In his 21 years as executive director of the Hillsborough City-County Planning Commission, Bob Hunter blunted the worst impulses of elected officials who fronted shamelessly for the development industry. He was a capable advocate for sensible growth in a county where those advocates are outgunned financially and politically. His decision in December to retire was disappointing. So is the move, to be taken up Wednesday, to reinstall him in the six-figure job.
Let's be clear: The issue is not Hunter's abilities or the value of his institutional experience. No one can promote managed growth in a metropolitan area for two decades without making a name in political circles and a mark on the physical landscape. Hunter had the bureaucratic skills to make the commission a fair and independent arbiter of development rules. As bad as the effects of sprawl are having on local taxpayers, the costs of excess housing, extending public services to far-flung subdivisions and the environmental damage of the construction boom would have been worse had Hunter not performed as he did.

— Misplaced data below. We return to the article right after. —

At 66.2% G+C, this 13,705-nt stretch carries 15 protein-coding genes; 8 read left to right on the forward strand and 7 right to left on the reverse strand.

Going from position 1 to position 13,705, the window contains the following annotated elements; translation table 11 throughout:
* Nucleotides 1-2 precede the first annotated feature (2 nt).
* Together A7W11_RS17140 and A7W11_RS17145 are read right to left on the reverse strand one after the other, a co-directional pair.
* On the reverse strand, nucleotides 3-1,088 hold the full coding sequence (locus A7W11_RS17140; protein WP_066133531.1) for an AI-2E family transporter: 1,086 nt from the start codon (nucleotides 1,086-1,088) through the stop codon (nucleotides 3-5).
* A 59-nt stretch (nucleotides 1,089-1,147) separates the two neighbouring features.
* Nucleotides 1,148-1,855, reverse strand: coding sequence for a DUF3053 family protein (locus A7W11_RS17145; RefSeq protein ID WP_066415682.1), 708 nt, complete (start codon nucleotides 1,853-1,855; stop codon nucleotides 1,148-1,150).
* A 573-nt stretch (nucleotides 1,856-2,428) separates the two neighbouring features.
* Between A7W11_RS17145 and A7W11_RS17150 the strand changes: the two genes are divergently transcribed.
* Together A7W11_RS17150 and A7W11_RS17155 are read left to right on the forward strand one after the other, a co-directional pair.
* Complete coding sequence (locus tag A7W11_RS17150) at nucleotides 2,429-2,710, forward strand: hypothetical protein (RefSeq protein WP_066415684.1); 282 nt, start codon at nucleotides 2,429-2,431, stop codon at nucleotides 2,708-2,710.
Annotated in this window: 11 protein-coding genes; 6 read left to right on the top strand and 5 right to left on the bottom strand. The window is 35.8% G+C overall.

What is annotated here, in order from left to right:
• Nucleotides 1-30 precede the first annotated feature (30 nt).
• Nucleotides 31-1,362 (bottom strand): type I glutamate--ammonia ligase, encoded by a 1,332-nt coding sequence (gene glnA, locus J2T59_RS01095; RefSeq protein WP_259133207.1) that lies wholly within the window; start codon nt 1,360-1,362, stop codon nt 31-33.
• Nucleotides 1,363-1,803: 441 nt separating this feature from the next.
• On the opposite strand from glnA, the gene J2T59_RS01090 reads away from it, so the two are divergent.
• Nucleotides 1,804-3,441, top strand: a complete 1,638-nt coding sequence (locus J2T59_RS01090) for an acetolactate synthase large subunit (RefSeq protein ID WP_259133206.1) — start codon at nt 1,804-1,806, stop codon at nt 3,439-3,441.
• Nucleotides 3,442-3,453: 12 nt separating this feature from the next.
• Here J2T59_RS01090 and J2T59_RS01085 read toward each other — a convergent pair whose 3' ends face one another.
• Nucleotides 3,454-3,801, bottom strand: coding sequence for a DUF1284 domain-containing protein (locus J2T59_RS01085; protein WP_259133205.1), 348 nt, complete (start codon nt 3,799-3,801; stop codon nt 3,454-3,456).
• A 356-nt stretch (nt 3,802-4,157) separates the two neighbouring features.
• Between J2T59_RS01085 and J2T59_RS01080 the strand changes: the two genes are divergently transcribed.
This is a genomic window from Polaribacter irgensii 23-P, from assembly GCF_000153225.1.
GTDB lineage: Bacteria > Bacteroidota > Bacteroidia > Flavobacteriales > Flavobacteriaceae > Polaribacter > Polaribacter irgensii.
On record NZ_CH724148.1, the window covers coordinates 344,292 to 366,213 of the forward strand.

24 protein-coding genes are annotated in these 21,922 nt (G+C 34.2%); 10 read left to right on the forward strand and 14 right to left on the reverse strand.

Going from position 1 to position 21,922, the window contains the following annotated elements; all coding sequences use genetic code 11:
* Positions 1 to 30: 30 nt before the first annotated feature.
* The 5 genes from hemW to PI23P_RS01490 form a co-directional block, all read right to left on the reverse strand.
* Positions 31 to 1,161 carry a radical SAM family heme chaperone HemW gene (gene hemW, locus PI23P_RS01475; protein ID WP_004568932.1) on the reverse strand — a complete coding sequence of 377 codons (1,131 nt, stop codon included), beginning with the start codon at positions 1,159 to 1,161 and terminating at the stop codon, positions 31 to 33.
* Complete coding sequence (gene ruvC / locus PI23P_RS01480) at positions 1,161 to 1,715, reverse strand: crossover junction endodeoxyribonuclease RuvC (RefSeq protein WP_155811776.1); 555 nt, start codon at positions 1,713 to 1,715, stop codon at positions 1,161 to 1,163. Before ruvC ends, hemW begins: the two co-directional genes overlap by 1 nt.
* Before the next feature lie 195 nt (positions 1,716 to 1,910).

But retiring and coming back almost immediately at full pay smacks of an insider deal. Is Hunter really the only person capable of running the planning commission? Is the commission really acting in the sole interest of saving taxpayers the expense of hiring a headhunting firm? Hunter said he wants to return to push commuter rail and other eco-friendly policies. But how does an official who double-dips by collecting a pension and his old $145,350 salary have the credibility to push a progressive agenda?
The county commission's pro-development wing, led by Jim Norman and Ken Hagan, makes the planning commission's job hard enough already. Why give Norman the ammunition to turn the tables and use Hunter's job deal to call the planning board's integrity into question? This is not the legacy Hunter should want to leave. Hillsborough needs smart planning now more than ever, and hobbling the one agency that promotes it for the sake of its former director is the epitome of short-term politics. Planning commissioners should thank Hunter for his service and begin the search to replace him.